Andrew Harnik, Susan Walsh, J. Scott Applewhite / AP

Congress is back in session with a busy schedule ahead, including deciding on whether or not to allocate funding for a border wall, preventing a government shut down and deciding what to do with "DREAMers." Here's their full September to-do list:

  1. Prevent a government shut down: Trump has demanded funding for his border wall, which has prevented agreement on this fiscal year's budget and could result in a government shut down. Trump said in Phoenix last month, "If we have to close down our government, we're building that wall." This has to be solved before the end of the month.
  2. Raise the debt limit: Treasury Secretary Steven Mnuchin has said the federal government might not be able to pay its bills on time if Congress doesn't raise the debt limit by the end of the month.)
  3. Tax reform: Trump has ordered tax reform to be passed this month as well, although there has yet to be any detailed plan released. Mnuchin has recently claimed that the White House does have a plan, but Congress is expected to take the lead.
  4. Harvey relief funding: The devastation brought by Hurricane Harvey in Texas has added one more thing to Congress's immediate to-do list — figure out how to fund relief efforts in Texas. There have been some rumors about attaching this funding to the debt ceiling bill as leverage, but Republican Freedom Caucus leader Mark Meadows has harshly warned against this. The House will vote this week on the first $6 billion in aid for Harvey victims.
  5. Decide on DACA: Trump has reportedly decided to end the Obama-era Deferred Action for Child Arrivals program, with a 6-month delay for Congress to figure things out. Now pressure's on the House and Senate to act on legislation providing DREAMers with some type of legal status.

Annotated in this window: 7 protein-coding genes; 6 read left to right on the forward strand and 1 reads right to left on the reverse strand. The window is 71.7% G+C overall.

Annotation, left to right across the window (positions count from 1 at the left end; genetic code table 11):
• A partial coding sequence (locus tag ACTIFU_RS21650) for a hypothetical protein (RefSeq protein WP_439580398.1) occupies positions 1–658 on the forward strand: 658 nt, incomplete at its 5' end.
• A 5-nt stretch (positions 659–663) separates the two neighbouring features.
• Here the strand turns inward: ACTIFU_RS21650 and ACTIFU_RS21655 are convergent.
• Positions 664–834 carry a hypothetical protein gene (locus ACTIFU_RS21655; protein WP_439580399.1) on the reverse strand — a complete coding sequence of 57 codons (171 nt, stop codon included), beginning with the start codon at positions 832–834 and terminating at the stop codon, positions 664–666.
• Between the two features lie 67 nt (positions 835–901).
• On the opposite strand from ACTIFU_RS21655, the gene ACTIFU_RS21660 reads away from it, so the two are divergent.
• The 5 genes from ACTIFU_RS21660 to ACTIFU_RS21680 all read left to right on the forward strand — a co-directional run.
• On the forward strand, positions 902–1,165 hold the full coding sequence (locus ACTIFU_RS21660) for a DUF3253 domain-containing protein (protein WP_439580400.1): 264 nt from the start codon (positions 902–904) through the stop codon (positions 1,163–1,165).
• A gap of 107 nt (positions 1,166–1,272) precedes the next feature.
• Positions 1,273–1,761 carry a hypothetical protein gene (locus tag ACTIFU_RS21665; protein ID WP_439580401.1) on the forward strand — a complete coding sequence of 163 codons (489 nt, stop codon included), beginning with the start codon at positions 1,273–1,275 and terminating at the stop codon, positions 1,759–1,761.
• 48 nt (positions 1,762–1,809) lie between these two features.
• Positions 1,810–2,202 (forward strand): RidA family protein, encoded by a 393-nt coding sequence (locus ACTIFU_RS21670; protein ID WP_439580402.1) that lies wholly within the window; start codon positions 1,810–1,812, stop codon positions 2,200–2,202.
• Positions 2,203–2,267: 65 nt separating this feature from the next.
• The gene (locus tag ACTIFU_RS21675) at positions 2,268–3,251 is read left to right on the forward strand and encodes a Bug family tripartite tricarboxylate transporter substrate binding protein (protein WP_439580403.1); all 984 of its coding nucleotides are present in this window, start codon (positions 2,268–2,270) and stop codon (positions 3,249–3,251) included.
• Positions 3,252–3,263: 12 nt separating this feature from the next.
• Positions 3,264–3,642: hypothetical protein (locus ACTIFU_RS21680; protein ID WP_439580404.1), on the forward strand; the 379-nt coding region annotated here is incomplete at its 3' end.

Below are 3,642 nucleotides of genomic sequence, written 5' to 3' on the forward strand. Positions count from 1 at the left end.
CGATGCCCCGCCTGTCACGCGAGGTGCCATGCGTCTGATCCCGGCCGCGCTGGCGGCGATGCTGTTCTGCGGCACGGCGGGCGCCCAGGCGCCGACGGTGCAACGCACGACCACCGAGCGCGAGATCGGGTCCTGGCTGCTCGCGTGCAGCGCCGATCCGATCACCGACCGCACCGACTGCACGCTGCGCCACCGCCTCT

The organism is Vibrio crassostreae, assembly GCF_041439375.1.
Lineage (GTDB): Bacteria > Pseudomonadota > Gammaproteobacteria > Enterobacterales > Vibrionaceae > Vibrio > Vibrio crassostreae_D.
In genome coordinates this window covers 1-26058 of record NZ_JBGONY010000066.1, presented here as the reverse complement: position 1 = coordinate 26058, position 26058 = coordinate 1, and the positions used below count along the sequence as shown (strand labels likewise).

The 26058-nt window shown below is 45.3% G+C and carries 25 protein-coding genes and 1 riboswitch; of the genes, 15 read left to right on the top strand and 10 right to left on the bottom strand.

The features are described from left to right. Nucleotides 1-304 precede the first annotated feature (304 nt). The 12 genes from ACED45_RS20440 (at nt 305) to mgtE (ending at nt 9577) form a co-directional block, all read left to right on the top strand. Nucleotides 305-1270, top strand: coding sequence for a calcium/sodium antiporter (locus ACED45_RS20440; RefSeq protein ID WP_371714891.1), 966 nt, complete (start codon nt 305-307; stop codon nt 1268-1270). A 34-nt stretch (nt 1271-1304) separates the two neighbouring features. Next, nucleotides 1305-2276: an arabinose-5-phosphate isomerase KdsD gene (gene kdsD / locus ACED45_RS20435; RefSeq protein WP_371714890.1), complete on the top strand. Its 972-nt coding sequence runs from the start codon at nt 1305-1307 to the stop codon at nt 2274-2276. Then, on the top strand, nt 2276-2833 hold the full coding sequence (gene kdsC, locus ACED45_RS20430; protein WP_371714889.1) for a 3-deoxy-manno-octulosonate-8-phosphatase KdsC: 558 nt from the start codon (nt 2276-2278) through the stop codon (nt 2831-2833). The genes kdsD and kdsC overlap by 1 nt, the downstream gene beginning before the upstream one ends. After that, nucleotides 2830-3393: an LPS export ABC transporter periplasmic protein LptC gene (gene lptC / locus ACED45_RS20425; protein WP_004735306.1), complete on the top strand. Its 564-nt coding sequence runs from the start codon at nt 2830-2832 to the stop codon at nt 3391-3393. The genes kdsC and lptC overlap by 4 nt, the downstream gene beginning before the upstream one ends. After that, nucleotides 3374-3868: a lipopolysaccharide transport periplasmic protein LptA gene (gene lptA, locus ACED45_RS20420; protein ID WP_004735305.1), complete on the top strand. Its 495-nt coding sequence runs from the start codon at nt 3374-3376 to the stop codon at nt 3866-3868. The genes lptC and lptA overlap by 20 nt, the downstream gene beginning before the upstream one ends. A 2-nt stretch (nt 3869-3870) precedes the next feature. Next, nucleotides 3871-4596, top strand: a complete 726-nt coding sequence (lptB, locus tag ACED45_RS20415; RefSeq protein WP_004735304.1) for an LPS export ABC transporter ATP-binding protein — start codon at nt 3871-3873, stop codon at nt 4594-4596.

6. Health care: Health care will never die. Trump campaigned on repealing and replacing Obamacare, and the topic is not likely to go away, even after several attempts and failures by Republican lawmakers.

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  2. U.S.: Total confirmed cases as of 10:30 a.m. ET: 3,187,270 — Total deaths: 134,117 — Total recoveries: 983,185 — Total tested: 38,856,341Map.
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Romney calls Stone commutation "historic corruption"

Sen. Mitt Romney. Photo: Tom Williams/CQ-Roll Call, Inc via Getty Images

Sen. Mitt Romney (R-Utah) on Saturday tweeted a scathing response to President Trump's Friday night commutation of former associate Roger Stone's prison sentence, calling the move "[u]nprecedented, historic corruption."

Why it matters: Romney has emerged as the party's most prominent Trump critic. He sent shockwaves through Washington after announcing he would vote to convict Trump in the impeachment trial — becoming the only Senate Republican to break ranks and vote for the president's removal from office. Now he is the first major GOP lawmaker to condemn Trump's Friday night call regarding Stone.

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Chart: Danielle Alberti/Axios

By any standard, no matter how you look at it, the U.S. is losing its war against the coronavirus.

Why it matters: The pandemic is not an abstraction, and it is not something that’s simmering in the background. It is an ongoing emergency ravaging nearly the entire country, with a loss of life equivalent to a Sept. 11 every three days — for four months and counting.